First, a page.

My last question, Minister, is around licensing. A lot of fishers have asked for relief on licensing. They can't fish either because of the price or because of COVID. Can you talk about what you are going to do? Are you going to honour their request for relief on licensing?

4:05 p.m.

Liberal

The Chair Liberal Kenneth McDonald

A quick answer, please.

4:05 p.m.

Liberal

Bernadette Jordan Liberal South Shore—St. Margarets, NS

Relief on licensing was something that we heard about a great deal. We went with the fish harvester grant that could be used for a number of different things, and that money can be used for licensing fees.

4:05 p.m.

Liberal

The Chair Liberal Kenneth McDonald

Thank you.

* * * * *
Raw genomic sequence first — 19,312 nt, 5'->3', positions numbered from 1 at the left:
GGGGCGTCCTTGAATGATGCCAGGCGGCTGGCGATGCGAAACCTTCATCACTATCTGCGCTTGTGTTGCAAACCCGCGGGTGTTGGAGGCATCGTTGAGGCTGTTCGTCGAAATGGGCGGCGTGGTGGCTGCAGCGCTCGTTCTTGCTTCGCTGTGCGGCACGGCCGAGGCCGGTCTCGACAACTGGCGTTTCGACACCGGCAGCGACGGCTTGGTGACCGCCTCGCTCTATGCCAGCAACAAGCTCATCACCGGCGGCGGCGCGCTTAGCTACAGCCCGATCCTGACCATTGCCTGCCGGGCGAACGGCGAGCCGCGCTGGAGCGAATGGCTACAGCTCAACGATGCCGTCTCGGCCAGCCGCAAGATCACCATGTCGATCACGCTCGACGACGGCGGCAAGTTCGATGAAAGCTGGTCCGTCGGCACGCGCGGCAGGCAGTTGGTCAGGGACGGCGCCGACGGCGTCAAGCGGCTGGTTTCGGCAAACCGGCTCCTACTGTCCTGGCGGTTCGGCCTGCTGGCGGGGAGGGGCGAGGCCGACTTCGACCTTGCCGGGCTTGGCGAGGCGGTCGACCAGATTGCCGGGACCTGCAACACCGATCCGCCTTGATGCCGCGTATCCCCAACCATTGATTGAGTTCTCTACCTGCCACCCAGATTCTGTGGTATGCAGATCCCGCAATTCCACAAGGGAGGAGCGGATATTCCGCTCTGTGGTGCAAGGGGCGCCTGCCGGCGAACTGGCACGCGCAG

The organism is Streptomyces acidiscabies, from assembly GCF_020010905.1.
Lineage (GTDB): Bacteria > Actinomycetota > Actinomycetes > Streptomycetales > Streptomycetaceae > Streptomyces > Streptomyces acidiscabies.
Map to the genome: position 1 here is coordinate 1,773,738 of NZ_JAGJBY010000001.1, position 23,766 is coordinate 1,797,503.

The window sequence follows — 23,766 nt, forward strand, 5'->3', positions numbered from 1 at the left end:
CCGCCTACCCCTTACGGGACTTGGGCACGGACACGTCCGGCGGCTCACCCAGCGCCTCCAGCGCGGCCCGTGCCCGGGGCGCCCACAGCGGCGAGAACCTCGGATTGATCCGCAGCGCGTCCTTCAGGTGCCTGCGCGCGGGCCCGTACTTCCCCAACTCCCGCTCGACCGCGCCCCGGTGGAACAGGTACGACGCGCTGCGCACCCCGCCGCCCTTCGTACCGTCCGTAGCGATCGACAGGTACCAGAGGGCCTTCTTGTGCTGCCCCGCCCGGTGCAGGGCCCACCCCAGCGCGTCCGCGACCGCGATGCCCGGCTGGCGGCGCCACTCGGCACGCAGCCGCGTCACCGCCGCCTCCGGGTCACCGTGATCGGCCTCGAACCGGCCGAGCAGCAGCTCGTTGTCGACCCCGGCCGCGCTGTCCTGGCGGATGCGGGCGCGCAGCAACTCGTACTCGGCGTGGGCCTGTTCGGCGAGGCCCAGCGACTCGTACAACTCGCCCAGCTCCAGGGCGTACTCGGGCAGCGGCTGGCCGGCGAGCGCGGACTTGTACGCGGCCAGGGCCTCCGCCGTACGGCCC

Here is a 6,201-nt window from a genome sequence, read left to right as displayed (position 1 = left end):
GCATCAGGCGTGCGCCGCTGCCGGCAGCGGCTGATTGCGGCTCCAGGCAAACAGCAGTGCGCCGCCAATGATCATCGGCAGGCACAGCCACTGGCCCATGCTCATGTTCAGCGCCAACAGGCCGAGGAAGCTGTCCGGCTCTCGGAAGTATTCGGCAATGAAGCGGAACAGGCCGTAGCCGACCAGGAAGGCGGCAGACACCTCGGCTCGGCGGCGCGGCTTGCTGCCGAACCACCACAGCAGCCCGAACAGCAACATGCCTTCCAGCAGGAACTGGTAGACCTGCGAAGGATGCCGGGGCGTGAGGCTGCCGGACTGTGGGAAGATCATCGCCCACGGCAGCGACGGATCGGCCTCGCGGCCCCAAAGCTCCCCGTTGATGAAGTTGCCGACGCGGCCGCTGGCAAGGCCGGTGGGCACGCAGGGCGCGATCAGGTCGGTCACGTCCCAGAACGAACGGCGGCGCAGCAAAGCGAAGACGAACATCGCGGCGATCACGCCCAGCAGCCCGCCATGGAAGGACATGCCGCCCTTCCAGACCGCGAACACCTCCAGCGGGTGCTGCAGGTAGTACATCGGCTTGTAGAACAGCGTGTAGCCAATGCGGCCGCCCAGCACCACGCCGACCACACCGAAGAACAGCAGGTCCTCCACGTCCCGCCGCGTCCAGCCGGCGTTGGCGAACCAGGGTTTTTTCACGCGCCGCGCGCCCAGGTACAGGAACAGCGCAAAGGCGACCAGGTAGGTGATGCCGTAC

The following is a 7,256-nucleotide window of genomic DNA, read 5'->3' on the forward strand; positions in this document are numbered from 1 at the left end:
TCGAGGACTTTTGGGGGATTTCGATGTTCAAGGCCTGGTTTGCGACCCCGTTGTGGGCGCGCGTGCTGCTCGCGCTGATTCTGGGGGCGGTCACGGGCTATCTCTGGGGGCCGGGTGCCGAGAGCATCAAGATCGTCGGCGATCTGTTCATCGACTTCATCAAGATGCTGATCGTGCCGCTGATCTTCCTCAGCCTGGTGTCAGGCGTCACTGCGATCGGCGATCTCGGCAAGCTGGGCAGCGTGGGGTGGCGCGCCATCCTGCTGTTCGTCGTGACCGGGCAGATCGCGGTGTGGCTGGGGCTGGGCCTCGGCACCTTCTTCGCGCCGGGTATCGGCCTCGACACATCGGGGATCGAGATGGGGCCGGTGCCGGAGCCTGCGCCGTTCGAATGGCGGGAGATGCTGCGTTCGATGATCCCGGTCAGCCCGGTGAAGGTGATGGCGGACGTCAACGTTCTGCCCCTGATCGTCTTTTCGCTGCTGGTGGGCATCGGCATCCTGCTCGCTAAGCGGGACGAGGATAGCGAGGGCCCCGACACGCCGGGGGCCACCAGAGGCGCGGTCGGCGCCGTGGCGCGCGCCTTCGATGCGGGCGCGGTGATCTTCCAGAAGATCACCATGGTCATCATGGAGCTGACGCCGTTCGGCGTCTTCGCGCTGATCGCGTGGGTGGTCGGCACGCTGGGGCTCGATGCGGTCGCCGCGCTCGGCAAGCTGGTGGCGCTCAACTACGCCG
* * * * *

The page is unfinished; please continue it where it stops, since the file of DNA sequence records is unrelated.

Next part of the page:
We'll now go to Mr. d'Entremont, for five minutes or less, please.

June 10th, 2020 / 4:05 p.m.

Conservative

Chris d'Entremont Conservative West Nova, NS

Thank you very much, Mr. Chair.

Welcome to the basement chez d'Entremont. It's great to see all of you.

Minister, it's always good to see you, as well.

I'm not going to go without saying a few quick words about Mr. Morrissey's little comment earlier.

What I saw in the House earlier today was that the government House leader was unable to deliver a consensus. I guess it's either the Liberal way or the highway, but it's unfortunate to see that happen in our House when bills are important to us. I'll move on.

When it comes to the Canadian SSF, seafood stabilization fund, I know a number of companies that have tons of surplus space. Has DFO done a survey of existing capacity, especially in southwest, south shore, Nova Scotia?

4:05 p.m.

Liberal

Bernadette Jordan Liberal South Shore—St. Margarets, NS

I'm going to turn that question over to my deputy, please.

4:05 p.m.

Deputy Minister, Department of Fisheries and Oceans